Who We Be is a collection of the biggest grime, hip-hop and Afro-bashment records, so to be included you'll need to have proven 'beyond reasonable doubt' that your song slaps! We're constantly on the hunt for new music, whether that's meeting up with the industry, going out to nightclubs or trawling the internet for hidden gems. However, our secret weapon is a team of geniuses who have built detection tools that allow us to pick up on records our users are feeling that we may have previously missed. I wish I could go into detail, but I can't [laughs]. Ultimately, we sit there with all this music, take in all the evidence we see from statistical data—such as how many users are saving a track into their library, through to our own personal anecdotes, like: being in a nightclub and seeing a crowd go mad over a song—then weigh it up in our heads and make a decision.
For artists reading this, what should they do and not do when trying to get into one of the playlists?
With a huge amount of music always being released—unfortunately, there isn't a rule-book that gives a definitive guide on how to get into a playlist. Sometimes, you might have everything going in your favour and still miss out on a particular playlist because there just wasn't enough space on that given week. But if I was giving someone a very brief tip-list on how to increase their chances, it would say: make good music, build up a strong fanbase, always collect and collate evidence of your fanbase, be smart in how you approach curators, and if the answer's still no—repeat all those steps until you break through.
You're putting on an event for Who We Be later this month, featuring some of the biggest names in music today. How has your younger raving years influenced your current musical movements?
When I think back to nightclubs like Destiny in Watford, or Stratford Rex, my main memory is how closely the DJs and MCs followed the crowd. They gave us a real stage show and the audience was always number one. With our Who We Be live event, we're trying to bring that vibe back. We specifically chose the line-up based on who we felt could give the best stage show and artists like Giggs, Dizzee Rascal and J Hus are proven performers.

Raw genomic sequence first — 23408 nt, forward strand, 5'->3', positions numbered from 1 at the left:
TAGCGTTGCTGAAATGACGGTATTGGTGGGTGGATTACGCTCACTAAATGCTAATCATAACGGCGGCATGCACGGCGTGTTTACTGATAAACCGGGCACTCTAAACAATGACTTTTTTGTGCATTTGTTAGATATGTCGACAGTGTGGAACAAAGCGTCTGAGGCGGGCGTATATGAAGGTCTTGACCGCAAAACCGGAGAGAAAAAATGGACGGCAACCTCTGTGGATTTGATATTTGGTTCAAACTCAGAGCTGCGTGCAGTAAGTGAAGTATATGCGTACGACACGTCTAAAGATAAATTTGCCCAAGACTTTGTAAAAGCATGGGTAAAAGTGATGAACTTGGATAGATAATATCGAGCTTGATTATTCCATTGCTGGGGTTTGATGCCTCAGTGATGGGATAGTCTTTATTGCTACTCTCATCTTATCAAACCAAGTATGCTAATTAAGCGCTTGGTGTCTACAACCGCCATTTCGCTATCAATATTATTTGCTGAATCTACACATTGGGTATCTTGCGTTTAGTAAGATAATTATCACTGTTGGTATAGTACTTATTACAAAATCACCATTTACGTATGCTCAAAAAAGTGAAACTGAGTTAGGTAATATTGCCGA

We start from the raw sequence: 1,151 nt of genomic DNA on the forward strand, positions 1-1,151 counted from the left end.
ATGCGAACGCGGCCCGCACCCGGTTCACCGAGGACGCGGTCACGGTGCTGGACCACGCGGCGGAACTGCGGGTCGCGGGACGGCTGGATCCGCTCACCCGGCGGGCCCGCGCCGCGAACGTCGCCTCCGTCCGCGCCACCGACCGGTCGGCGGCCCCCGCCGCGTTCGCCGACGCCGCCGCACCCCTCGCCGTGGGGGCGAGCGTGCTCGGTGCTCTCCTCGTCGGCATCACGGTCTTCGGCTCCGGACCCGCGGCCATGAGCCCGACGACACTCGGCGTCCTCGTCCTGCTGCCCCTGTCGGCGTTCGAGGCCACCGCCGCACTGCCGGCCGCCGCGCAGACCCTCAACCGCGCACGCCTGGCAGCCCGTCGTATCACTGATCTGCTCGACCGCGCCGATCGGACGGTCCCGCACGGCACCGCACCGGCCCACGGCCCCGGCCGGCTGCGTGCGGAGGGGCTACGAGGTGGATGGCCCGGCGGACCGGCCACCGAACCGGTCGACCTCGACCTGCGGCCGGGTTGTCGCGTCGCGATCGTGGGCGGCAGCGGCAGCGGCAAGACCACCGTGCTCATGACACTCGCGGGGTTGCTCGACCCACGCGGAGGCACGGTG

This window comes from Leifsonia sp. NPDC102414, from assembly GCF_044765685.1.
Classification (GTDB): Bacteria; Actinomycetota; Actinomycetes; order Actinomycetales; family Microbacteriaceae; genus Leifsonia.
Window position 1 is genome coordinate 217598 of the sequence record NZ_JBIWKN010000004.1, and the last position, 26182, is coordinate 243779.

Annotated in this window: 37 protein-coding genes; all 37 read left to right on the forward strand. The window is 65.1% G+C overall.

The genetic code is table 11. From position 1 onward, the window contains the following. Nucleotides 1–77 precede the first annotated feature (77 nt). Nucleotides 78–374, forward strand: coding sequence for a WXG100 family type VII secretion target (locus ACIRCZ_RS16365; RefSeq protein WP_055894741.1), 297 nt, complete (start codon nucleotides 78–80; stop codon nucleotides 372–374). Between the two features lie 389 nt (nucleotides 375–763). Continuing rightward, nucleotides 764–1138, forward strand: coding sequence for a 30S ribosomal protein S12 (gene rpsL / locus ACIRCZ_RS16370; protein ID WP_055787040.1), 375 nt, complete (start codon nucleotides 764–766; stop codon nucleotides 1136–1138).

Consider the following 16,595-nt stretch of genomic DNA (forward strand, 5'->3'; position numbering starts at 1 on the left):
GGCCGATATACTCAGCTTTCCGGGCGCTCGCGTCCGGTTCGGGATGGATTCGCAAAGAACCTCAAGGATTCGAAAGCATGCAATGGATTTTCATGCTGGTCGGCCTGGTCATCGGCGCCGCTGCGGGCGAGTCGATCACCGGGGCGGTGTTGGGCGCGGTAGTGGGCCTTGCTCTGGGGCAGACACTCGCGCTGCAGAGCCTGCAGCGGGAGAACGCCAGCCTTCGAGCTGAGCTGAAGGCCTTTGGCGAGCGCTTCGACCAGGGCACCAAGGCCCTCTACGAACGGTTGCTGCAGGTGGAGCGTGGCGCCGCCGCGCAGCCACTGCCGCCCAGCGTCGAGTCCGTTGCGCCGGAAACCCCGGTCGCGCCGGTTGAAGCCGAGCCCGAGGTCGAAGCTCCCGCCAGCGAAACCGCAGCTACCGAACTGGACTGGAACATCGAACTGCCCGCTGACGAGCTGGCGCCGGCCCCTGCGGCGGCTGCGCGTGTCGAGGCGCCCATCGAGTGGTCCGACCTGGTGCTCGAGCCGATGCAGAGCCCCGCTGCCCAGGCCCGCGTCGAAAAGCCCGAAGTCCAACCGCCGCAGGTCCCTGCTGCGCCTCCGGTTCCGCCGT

As a team, we're constantly thinking about ways to bring our playlists to life outside the app. Urban music has always been popular live and this year feels like a tipping point with MC culture being the leading genre for young concert fans. Working closely with Spotify's business team, we put together a proposal that was presented to the global management team. They were instantly supportive and understood the vision of what we're trying to achieve. As our flagship urban playlist, Who We Be was the perfect brand to run with but it was vital that we had the blessing of the artist community and live music industry, so we spoke to dozens of stakeholders and promoters before partnering with concert promoter SJM, who are delivering the event for us.
Giggs is set to perform at the show as well and, like myself, you've seen his artistry grow rapidly over the years. What does the rapper mean to the UK music industry right now?
Giggs is really flying the flag for UK music internationally. He's the torchbearer of UK rap in places like the US, and Drake coming out with him at Reading Festival is a testament to this. At home, when his new album launched, it averaged one million streams on Spotify a day with little or no traditional marketing, which tells you how much of an impact he's having on the music industry here. His performance at Who We Be will be something to remember.
Which scene needs to come back ASAP?
Funky house! Shouts to Funk Butcher.
Agreed! So, what's the future of UK music looking like for you?
Very bright. It's not just the rappers prospering—the success of artists like Rag'n'Bone Man and JP Cooper show the strength in what Brits are bringing to the table.